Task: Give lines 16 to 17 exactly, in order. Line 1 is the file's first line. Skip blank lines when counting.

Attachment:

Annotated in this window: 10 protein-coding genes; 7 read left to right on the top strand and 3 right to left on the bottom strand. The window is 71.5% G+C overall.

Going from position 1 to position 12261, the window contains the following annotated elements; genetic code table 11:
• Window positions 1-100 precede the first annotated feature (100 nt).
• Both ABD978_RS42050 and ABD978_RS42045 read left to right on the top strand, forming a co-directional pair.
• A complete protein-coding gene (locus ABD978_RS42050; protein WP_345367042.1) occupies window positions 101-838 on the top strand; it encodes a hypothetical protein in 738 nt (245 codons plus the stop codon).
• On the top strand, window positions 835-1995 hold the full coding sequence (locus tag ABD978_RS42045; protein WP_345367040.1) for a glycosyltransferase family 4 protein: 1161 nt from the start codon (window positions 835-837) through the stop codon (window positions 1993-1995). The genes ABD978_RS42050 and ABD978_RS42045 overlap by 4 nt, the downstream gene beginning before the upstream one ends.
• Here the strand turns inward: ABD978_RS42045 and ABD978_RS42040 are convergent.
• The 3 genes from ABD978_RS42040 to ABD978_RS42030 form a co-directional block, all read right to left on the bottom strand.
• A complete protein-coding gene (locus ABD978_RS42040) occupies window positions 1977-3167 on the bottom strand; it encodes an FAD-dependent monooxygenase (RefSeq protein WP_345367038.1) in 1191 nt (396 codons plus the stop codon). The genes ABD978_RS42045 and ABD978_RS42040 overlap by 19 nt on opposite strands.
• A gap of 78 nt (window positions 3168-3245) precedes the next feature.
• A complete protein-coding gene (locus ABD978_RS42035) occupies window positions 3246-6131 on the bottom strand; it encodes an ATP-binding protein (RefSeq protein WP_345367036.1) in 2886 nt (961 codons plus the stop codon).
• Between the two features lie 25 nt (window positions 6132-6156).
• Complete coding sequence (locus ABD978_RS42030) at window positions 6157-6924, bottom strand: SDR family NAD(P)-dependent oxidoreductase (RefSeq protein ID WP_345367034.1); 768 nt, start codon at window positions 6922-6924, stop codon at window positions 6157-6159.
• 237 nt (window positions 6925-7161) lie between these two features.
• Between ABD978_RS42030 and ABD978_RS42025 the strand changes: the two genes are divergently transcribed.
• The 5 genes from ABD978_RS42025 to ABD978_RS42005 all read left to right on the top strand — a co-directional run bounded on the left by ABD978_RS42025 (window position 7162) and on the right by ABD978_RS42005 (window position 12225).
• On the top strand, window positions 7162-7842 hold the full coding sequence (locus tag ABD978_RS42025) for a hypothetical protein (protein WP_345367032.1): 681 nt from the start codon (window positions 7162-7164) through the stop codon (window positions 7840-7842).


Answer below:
• The 5 genes from ABD978_RS42025 to ABD978_RS42005 all read left to right on the top strand — a co-directional run bounded on the left by ABD978_RS42025 (window position 7162) and on the right by ABD978_RS42005 (window position 12225).
• On the top strand, window positions 7162-7842 hold the full coding sequence (locus tag ABD978_RS42025) for a hypothetical protein (protein WP_345367032.1): 681 nt from the start codon (window positions 7162-7164) through the stop codon (window positions 7840-7842).